Cutting Fat: The Automotive Industry, Government Assistance, and Corporate Welfare

The Conservative government released its 2014 budget this week and, much to the joy of North American automotive manufacturers operating in Canada, it turns out that free trade is actually just “free trade.”

Finance Minister Jim Flaherty announced Ottawa’s plans to double the amount available via the Automotive Innovation fund from $500 million to $1 billion, presumably assuaging anxieties over Canada’s to-be-negotiated trade agreement with Asian auto-powerhouse South Korea. However, it is counterintuitive to expand government assistance to the automotive industry while also pursuing free trade with a country that hosts competing manufacturers. The decision is not surprising, though, considering the amount of legislation, policy, and regulations that exist only to contradict one another. Instead, the Canadian government should negotiate lowering tariff walls and reducing anti-competitive policy both domestically and internationally.

More concerning are comments made recently by Chrysler Group chair Sergio Marchionne, after discussions with Prime Minister Harper and Ontario Premier Kathleen Wynne: “I think we’ve got all the makings of a potentially successful transaction. You need to let the parties work diligently at carving out what is best suited for the Canadian government, the Province of Ontario, and Fiat-Chrysler.”

In any other industry, Marchionne’s comments would be disquieting. In fact, to some, Marchionne’s comments are disquieting. The implicit guarantee between North America’s automotive industry and the Canadian and American governments is akin to crony-capitalism and those who suffer are consumers.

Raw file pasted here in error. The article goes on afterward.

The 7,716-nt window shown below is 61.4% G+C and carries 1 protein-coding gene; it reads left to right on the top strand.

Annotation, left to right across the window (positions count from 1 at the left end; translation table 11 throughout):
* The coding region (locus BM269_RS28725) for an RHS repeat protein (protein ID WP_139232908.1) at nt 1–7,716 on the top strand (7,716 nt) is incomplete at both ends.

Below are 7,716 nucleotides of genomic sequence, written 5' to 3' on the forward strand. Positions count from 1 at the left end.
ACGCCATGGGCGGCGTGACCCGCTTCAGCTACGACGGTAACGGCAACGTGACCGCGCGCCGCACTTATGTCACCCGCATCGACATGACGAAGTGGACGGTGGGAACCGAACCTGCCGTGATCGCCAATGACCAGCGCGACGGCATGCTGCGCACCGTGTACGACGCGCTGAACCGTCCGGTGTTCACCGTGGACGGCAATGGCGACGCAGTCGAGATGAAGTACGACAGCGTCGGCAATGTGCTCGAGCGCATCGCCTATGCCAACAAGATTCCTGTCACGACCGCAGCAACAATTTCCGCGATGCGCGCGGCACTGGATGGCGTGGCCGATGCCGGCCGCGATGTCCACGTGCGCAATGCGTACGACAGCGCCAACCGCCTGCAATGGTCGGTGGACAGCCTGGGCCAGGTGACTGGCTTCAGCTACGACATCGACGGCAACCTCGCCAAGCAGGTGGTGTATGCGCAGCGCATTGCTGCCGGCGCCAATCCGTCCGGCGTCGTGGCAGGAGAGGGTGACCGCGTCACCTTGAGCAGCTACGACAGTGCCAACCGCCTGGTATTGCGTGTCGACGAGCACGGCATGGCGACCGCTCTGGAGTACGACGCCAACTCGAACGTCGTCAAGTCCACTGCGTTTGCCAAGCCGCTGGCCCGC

Most business ventures succeed without direct government intervention, contrary to Marchionne’s assertion that state subsidies are part of the “makings” of commerce. Indeed, Marchionne is holding hostage consumers, in addition to his own employees, while he gerrymanders the political environment toward favouring Chrysler Group’s “potentially successful transaction.” He also had the audacity to discuss opportunities that are more attractive for Chrysler in Brazil and Mexico, indicating that the decision to invest in Canada has less to do with economics, and more to do with political handouts. Fortunately, though, Marchionne asserted that he does not expect Canada to provide the same level of support. How very kind of him to relieve Canadian taxpayers, if only slightly, of supporting an industry that requires constant government assistance just to consider staying their operations in North America.

It is time for Canadians to detach themselves from the automotive industry. The blatant contradiction between Marchionne’s assertion that North American pride is a key to the industry’s success and the looming threat of relocating to other countries where government assistance is more rewarding has gone too far. Marchionne and the executives at Ford and General Motors should decide to invest in Canada on their own merits and if they choose not to, then that is fine. Life will go on. “Securing” their investment using political incentives, however, reinforces the expectation of taxpayer support and awards the automotive industry undue influence over Canada and Ontario’s economic future.

It is time to end corporate welfare. Cutting fat in Canada’s automotive industry is a good place to start.

Shaun Fantauzzo is a policy analyst at the Atlantic Institute for Market Studies


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